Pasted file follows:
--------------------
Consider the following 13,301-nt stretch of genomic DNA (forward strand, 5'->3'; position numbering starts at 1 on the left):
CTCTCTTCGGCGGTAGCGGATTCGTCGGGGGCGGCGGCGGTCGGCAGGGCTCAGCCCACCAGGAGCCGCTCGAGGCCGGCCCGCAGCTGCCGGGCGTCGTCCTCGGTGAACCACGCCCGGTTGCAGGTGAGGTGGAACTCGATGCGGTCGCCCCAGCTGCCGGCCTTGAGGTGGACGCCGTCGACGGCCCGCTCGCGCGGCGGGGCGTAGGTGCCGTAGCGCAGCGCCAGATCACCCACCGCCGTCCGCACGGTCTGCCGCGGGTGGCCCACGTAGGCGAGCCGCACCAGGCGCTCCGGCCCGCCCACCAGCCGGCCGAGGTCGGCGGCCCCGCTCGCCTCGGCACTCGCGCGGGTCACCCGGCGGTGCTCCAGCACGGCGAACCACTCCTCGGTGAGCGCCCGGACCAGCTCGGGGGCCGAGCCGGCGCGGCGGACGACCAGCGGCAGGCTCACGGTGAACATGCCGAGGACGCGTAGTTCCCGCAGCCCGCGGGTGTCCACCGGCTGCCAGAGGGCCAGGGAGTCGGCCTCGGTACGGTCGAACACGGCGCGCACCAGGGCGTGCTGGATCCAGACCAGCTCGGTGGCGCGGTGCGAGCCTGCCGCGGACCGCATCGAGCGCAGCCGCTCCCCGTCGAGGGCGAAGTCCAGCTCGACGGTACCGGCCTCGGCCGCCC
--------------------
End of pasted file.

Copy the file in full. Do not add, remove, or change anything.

Consider the following 13,301-nt stretch of genomic DNA (forward strand, 5'->3'; position numbering starts at 1 on the left):
CTCTCTTCGGCGGTAGCGGATTCGTCGGGGGCGGCGGCGGTCGGCAGGGCTCAGCCCACCAGGAGCCGCTCGAGGCCGGCCCGCAGCTGCCGGGCGTCGTCCTCGGTGAACCACGCCCGGTTGCAGGTGAGGTGGAACTCGATGCGGTCGCCCCAGCTGCCGGCCTTGAGGTGGACGCCGTCGACGGCCCGCTCGCGCGGCGGGGCGTAGGTGCCGTAGCGCAGCGCCAGATCACCCACCGCCGTCCGCACGGTCTGCCGCGGGTGGCCCACGTAGGCGAGCCGCACCAGGCGCTCCGGCCCGCCCACCAGCCGGCCGAGGTCGGCGGCCCCGCTCGCCTCGGCACTCGCGCGGGTCACCCGGCGGTGCTCCAGCACGGCGAACCACTCCTCGGTGAGCGCCCGGACCAGCTCGGGGGCCGAGCCGGCGCGGCGGACGACCAGCGGCAGGCTCACGGTGAACATGCCGAGGACGCGTAGTTCCCGCAGCCCGCGGGTGTCCACCGGCTGCCAGAGGGCCAGGGAGTCGGCCTCGGTACGGTCGAACACGGCGCGCACCAGGGCGTGCTGGATCCAGACCAGCTCGGTGGCGCGGTGCGAGCCTGCCGCGGACCGCATCGAGCGCAGCCGCTCCCCGTCGAGGGCGAAGTCCAGCTCGACGGTACCGGCCTCGGCCGCCC